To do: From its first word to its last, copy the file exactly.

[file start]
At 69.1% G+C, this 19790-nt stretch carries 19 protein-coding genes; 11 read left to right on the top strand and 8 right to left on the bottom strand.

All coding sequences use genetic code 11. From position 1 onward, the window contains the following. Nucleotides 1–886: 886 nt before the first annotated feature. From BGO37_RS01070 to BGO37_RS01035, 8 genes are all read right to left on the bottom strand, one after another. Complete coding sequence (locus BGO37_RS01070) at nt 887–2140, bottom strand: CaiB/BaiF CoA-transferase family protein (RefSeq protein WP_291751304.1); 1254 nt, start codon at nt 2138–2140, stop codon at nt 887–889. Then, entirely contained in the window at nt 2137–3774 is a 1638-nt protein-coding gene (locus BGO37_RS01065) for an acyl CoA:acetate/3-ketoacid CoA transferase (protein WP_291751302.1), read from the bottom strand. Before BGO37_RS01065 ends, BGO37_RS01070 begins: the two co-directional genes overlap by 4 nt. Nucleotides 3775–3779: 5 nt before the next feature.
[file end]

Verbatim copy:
At 69.1% G+C, this 19790-nt stretch carries 19 protein-coding genes; 11 read left to right on the top strand and 8 right to left on the bottom strand.

All coding sequences use genetic code 11. From position 1 onward, the window contains the following. Nucleotides 1–886: 886 nt before the first annotated feature. From BGO37_RS01070 to BGO37_RS01035, 8 genes are all read right to left on the bottom strand, one after another. Complete coding sequence (locus BGO37_RS01070) at nt 887–2140, bottom strand: CaiB/BaiF CoA-transferase family protein (RefSeq protein WP_291751304.1); 1254 nt, start codon at nt 2138–2140, stop codon at nt 887–889. Then, entirely contained in the window at nt 2137–3774 is a 1638-nt protein-coding gene (locus BGO37_RS01065) for an acyl CoA:acetate/3-ketoacid CoA transferase (protein WP_291751302.1), read from the bottom strand. Before BGO37_RS01065 ends, BGO37_RS01070 begins: the two co-directional genes overlap by 4 nt. Nucleotides 3775–3779: 5 nt before the next feature.